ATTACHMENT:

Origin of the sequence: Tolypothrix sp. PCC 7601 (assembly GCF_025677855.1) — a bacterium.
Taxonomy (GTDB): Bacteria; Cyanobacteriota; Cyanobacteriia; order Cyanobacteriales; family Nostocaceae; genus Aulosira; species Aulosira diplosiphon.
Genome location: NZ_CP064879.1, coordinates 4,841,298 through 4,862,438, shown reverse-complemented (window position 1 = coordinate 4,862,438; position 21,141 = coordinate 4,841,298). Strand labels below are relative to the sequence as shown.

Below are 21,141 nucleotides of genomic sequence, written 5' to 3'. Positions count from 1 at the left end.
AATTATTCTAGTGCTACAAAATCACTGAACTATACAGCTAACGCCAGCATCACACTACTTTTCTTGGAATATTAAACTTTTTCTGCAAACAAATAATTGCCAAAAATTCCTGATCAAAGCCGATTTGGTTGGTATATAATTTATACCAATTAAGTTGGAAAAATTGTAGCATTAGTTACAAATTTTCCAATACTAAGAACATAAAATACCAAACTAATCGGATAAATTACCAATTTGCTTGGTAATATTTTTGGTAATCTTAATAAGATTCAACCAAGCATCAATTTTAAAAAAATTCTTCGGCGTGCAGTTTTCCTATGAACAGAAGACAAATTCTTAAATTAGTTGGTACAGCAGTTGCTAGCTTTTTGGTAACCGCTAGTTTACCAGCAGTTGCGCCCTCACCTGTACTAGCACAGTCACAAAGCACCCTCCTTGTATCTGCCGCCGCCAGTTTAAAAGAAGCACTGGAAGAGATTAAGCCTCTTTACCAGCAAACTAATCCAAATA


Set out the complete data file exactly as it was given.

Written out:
Origin of the sequence: Tolypothrix sp. PCC 7601 (assembly GCF_025677855.1) — a bacterium.
Taxonomy (GTDB): Bacteria; Cyanobacteriota; Cyanobacteriia; order Cyanobacteriales; family Nostocaceae; genus Aulosira; species Aulosira diplosiphon.
Genome location: NZ_CP064879.1, coordinates 4,841,298 through 4,862,438, shown reverse-complemented (window position 1 = coordinate 4,862,438; position 21,141 = coordinate 4,841,298). Strand labels below are relative to the sequence as shown.

Below are 21,141 nucleotides of genomic sequence, written 5' to 3'. Positions count from 1 at the left end.
AATTATTCTAGTGCTACAAAATCACTGAACTATACAGCTAACGCCAGCATCACACTACTTTTCTTGGAATATTAAACTTTTTCTGCAAACAAATAATTGCCAAAAATTCCTGATCAAAGCCGATTTGGTTGGTATATAATTTATACCAATTAAGTTGGAAAAATTGTAGCATTAGTTACAAATTTTCCAATACTAAGAACATAAAATACCAAACTAATCGGATAAATTACCAATTTGCTTGGTAATATTTTTGGTAATCTTAATAAGATTCAACCAAGCATCAATTTTAAAAAAATTCTTCGGCGTGCAGTTTTCCTATGAACAGAAGACAAATTCTTAAATTAGTTGGTACAGCAGTTGCTAGCTTTTTGGTAACCGCTAGTTTACCAGCAGTTGCGCCCTCACCTGTACTAGCACAGTCACAAAGCACCCTCCTTGTATCTGCCGCCGCCAGTTTAAAAGAAGCACTGGAAGAGATTAAGCCTCTTTACCAGCAAACTAATCCAAATA